Mothers in the intervention group were more likely to use condoms consistently.
|Home visits and counseling by community health workers can help reduce maternal mortality in resource-limited settings with limited access to facility-based maternal health care.||
Home visit interventions most often require antenatal visits to initiate contacts with the pregnant women;|
High intervention coverage may be required in order to achieve significant reductions in maternal mortality;
Methods on conducts of home visit intervention may vary widely across countries and regions and as such may affect the external validity of the findings in this review.
|7. Emergency transportation, communication and referrals for obstetric care.||
1. Mucunguzi et al. 2014 ; (level II);|
2. Schoon, 2013 ; (level II);
3. Tayler-Smith et al. 2013 ; (level III);
4. Fournier et al. 2009 ; (level III);
|Equitability; timeliness; safety||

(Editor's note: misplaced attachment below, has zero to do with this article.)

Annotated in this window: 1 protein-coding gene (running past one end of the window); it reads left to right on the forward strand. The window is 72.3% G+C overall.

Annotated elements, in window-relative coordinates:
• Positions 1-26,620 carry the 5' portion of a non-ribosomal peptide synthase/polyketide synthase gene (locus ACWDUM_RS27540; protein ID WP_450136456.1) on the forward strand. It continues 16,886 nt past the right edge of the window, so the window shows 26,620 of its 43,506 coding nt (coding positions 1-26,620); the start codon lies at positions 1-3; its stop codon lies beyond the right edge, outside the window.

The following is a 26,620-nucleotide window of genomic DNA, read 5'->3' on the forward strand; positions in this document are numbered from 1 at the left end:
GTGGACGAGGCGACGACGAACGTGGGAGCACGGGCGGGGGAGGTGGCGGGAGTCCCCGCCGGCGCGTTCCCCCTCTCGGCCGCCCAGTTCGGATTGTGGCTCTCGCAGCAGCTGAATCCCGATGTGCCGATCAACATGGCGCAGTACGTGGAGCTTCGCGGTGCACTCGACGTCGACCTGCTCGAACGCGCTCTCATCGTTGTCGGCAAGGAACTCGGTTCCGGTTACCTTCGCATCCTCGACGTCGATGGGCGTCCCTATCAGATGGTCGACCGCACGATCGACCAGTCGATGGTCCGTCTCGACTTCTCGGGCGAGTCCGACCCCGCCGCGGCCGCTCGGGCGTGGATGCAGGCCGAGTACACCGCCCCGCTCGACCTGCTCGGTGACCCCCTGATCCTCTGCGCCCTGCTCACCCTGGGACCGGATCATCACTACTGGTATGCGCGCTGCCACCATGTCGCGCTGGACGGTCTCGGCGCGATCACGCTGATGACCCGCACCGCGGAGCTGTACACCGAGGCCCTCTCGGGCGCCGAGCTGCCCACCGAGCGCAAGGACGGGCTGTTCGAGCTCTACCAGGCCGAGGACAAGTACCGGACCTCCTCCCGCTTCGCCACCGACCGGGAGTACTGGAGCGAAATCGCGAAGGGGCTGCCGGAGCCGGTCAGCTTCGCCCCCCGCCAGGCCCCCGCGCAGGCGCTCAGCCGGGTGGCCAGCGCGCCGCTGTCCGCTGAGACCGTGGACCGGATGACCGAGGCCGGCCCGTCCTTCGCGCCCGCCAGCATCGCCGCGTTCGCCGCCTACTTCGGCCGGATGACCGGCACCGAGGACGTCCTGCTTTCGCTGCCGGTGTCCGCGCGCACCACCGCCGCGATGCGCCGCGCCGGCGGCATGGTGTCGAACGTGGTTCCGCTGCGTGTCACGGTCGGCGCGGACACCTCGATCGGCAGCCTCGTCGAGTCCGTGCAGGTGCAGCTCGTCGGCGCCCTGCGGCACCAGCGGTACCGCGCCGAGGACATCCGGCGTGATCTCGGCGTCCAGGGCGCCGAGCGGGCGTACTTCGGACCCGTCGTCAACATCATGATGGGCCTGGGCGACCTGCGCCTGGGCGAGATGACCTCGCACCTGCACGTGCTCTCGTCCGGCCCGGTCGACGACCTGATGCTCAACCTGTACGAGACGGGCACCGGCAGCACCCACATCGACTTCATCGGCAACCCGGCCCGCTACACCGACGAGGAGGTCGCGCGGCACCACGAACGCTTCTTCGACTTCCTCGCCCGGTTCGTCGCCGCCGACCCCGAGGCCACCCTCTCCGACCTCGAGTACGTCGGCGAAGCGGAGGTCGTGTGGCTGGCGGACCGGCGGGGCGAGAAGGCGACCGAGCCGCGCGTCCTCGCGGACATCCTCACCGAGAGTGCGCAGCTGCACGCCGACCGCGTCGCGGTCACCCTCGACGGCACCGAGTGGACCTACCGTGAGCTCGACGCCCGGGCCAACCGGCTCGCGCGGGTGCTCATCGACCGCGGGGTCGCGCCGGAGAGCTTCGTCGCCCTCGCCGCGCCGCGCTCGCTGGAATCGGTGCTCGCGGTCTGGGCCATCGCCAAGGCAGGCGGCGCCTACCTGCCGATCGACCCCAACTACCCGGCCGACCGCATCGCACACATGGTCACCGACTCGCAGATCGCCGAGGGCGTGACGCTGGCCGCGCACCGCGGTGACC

1. Transportation and communication intervention;|
2. Inter-facility transportation program;
3. Patient transfer system to emergency obstetric care facilities;
4. Maternity referral system for emergency obstetric health services;
5. Voucher scheme plus round trip transportation.
Increase in hospital deliveries;|
Reduction in the average hospital stillbirths;
Increased access to emergency obstetric care and caesarean sections;
Increased institutional deliveries;
Reduced risk of death form an obstetric emergency;
Decrease in maternal mortality rates;
Reliable communication and transport services increased access to and utilization of maternal health services, particularly in caesarean section deliveries;
Effective and prompt inter-facility transport of patients with pregnancy complications to an appropriate facility resulted in a reduction of maternal mortality.
Emergency transport can play an important role in reducing maternal mortality and morbidity;|
Effective communication systems, transport services and prompt referrals to appropriate facilities will increase access to and utilization of maternal health services, particularly caesarean delivery services and result in a reduction of maternal mortality.
Emergency transportation of pregnant women to maternal health care facilities and subsequent referral often have reliance on mobile phones;|